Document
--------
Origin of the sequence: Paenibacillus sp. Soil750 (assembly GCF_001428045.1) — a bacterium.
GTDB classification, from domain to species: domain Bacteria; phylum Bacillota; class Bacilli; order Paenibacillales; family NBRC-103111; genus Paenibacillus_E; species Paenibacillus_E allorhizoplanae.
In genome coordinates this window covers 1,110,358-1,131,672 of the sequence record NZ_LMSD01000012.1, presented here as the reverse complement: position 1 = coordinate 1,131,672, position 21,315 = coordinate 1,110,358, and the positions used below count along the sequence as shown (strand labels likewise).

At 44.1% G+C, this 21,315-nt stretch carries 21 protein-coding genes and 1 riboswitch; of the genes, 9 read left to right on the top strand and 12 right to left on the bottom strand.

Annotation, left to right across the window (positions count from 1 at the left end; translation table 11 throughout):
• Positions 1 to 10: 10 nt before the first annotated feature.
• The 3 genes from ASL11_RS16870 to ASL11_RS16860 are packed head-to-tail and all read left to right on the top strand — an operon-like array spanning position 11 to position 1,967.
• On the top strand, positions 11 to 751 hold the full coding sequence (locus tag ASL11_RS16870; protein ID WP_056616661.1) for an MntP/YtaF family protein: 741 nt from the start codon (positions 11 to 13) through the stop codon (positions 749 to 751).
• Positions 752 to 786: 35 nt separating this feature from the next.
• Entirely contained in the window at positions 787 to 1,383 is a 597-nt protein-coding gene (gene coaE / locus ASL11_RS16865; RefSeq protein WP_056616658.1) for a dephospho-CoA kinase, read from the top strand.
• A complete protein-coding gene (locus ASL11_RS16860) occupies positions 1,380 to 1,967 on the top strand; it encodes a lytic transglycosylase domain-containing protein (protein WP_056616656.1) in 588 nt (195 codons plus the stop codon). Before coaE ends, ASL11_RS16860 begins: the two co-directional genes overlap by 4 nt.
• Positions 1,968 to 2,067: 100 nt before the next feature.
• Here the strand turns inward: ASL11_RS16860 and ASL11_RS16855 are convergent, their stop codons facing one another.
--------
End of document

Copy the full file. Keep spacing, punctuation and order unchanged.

Origin of the sequence: Paenibacillus sp. Soil750 (assembly GCF_001428045.1) — a bacterium.
GTDB classification, from domain to species: domain Bacteria; phylum Bacillota; class Bacilli; order Paenibacillales; family NBRC-103111; genus Paenibacillus_E; species Paenibacillus_E allorhizoplanae.
In genome coordinates this window covers 1,110,358-1,131,672 of the sequence record NZ_LMSD01000012.1, presented here as the reverse complement: position 1 = coordinate 1,131,672, position 21,315 = coordinate 1,110,358, and the positions used below count along the sequence as shown (strand labels likewise).

At 44.1% G+C, this 21,315-nt stretch carries 21 protein-coding genes and 1 riboswitch; of the genes, 9 read left to right on the top strand and 12 right to left on the bottom strand.

Annotation, left to right across the window (positions count from 1 at the left end; translation table 11 throughout):
• Positions 1 to 10: 10 nt before the first annotated feature.
• The 3 genes from ASL11_RS16870 to ASL11_RS16860 are packed head-to-tail and all read left to right on the top strand — an operon-like array spanning position 11 to position 1,967.
• On the top strand, positions 11 to 751 hold the full coding sequence (locus tag ASL11_RS16870; protein ID WP_056616661.1) for an MntP/YtaF family protein: 741 nt from the start codon (positions 11 to 13) through the stop codon (positions 749 to 751).
• Positions 752 to 786: 35 nt separating this feature from the next.
• Entirely contained in the window at positions 787 to 1,383 is a 597-nt protein-coding gene (gene coaE / locus ASL11_RS16865; RefSeq protein WP_056616658.1) for a dephospho-CoA kinase, read from the top strand.
• A complete protein-coding gene (locus ASL11_RS16860) occupies positions 1,380 to 1,967 on the top strand; it encodes a lytic transglycosylase domain-containing protein (protein WP_056616656.1) in 588 nt (195 codons plus the stop codon). Before coaE ends, ASL11_RS16860 begins: the two co-directional genes overlap by 4 nt.
• Positions 1,968 to 2,067: 100 nt before the next feature.
• Here the strand turns inward: ASL11_RS16860 and ASL11_RS16855 are convergent, their stop codons facing one another.